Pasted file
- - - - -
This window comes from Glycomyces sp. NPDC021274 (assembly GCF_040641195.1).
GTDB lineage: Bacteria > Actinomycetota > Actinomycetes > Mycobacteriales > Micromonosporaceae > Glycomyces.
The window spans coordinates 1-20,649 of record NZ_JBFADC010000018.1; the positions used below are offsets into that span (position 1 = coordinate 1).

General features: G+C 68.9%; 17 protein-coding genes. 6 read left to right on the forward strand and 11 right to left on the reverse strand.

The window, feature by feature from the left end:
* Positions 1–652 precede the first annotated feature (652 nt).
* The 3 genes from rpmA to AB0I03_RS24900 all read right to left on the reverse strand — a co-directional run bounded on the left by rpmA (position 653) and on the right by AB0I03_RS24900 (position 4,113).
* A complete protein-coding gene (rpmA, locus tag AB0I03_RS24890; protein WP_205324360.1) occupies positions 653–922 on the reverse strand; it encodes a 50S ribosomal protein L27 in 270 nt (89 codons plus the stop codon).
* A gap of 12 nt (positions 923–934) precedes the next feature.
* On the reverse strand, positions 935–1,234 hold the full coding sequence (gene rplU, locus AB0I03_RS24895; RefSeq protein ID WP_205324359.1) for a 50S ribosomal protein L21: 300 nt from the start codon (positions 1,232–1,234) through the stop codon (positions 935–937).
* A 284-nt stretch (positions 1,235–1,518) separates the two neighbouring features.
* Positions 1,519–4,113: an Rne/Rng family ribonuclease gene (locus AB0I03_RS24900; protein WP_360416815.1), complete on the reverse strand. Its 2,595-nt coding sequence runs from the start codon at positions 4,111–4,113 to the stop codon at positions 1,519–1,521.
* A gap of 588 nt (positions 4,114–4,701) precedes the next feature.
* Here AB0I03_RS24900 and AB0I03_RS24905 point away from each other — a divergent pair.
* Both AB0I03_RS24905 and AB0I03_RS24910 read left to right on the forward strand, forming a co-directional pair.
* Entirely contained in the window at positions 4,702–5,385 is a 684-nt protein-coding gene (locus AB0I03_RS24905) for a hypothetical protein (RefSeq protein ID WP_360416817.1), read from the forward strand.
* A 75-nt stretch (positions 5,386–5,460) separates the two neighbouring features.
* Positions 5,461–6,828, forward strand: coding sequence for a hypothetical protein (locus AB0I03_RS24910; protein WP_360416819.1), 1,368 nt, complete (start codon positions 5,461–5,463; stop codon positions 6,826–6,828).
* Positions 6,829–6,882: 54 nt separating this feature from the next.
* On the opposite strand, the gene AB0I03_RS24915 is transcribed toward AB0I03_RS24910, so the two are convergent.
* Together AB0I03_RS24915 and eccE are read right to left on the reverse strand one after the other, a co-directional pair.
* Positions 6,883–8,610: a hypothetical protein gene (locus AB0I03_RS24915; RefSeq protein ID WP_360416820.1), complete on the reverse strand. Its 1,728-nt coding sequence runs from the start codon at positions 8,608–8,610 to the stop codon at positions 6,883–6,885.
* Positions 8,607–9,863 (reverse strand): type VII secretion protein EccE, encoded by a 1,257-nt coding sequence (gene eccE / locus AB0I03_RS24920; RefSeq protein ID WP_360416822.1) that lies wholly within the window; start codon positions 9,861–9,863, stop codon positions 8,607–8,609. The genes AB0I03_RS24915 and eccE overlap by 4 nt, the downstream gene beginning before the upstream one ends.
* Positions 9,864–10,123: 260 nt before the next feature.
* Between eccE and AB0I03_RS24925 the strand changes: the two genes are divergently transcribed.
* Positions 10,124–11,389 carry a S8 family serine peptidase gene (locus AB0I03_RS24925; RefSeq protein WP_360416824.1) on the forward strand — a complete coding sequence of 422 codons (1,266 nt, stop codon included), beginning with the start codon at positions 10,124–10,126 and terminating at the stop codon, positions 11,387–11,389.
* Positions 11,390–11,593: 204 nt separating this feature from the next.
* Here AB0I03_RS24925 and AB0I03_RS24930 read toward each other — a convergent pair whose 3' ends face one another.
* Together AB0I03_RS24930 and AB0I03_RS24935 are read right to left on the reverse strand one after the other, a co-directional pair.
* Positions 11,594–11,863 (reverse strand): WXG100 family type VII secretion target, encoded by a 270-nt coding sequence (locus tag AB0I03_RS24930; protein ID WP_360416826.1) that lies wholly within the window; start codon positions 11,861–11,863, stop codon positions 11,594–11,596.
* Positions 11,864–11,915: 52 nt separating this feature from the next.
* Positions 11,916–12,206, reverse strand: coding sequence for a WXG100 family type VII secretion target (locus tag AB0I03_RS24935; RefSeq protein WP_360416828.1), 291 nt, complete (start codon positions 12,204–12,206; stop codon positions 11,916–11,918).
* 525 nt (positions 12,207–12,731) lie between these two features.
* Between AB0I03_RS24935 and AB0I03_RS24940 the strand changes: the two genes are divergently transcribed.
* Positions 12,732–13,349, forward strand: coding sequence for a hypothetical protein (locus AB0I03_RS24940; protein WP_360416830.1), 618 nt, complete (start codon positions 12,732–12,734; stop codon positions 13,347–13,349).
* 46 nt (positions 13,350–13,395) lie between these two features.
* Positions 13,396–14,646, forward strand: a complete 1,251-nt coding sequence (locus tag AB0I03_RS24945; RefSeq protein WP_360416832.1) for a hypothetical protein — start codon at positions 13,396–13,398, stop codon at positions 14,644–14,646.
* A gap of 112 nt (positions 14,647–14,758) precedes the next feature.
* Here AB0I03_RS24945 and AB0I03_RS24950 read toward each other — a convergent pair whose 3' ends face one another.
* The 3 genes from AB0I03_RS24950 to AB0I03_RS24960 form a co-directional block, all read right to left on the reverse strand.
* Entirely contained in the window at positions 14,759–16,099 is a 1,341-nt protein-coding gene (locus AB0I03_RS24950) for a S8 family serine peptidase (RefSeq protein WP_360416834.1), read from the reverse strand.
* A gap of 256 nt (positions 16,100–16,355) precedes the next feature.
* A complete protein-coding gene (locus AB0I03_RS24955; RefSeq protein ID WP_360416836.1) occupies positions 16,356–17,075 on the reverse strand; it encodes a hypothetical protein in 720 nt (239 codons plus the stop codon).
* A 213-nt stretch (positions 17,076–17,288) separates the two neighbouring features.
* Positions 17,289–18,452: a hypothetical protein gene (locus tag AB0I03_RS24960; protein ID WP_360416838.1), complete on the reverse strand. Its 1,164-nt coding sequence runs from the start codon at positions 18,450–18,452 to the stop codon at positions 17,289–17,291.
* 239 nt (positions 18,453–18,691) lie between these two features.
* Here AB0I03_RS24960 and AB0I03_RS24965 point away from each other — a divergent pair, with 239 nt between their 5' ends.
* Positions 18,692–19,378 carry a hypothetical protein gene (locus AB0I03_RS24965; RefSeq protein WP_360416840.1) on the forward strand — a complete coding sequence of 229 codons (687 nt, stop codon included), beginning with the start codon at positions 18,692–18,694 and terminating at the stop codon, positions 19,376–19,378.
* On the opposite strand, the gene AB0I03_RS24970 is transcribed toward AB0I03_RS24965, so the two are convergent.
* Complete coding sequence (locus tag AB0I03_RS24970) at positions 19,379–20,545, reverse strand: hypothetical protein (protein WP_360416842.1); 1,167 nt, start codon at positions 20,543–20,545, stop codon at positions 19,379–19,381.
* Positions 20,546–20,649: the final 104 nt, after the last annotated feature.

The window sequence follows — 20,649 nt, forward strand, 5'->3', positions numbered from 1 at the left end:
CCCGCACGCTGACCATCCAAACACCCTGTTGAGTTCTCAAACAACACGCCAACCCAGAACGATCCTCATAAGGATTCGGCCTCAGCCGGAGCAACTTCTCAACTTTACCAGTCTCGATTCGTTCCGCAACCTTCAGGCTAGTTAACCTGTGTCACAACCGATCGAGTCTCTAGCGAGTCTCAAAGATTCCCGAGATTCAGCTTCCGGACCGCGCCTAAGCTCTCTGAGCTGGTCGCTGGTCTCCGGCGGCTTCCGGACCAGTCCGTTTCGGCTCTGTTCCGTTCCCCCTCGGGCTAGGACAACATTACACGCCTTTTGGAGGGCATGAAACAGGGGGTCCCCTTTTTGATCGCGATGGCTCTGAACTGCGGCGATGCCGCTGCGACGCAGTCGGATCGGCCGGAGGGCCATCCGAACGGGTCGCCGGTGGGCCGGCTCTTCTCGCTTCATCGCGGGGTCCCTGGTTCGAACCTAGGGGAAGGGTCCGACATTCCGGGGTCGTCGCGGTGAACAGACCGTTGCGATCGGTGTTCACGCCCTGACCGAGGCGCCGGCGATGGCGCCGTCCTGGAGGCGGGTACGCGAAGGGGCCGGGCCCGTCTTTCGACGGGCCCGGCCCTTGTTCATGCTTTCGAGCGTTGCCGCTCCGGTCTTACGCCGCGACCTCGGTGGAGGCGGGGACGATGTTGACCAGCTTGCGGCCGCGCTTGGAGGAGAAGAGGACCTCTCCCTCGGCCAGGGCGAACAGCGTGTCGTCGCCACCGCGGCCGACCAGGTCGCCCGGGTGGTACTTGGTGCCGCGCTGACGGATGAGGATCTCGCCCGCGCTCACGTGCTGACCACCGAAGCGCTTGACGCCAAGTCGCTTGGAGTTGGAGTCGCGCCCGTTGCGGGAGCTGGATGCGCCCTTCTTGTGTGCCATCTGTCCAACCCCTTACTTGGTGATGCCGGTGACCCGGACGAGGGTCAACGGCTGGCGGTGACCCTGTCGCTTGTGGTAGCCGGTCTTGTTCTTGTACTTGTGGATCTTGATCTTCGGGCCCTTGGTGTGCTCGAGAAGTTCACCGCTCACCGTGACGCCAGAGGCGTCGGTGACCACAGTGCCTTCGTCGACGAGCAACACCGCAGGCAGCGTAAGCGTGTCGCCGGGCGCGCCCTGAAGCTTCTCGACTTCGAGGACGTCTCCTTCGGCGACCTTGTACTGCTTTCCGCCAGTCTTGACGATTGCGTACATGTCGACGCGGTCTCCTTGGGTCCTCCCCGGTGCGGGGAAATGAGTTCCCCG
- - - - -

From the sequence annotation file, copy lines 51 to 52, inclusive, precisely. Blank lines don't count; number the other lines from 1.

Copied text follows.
* Positions 20,546–20,649: the final 104 nt, after the last annotated feature.

The window sequence follows — 20,649 nt, forward strand, 5'->3', positions numbered from 1 at the left end: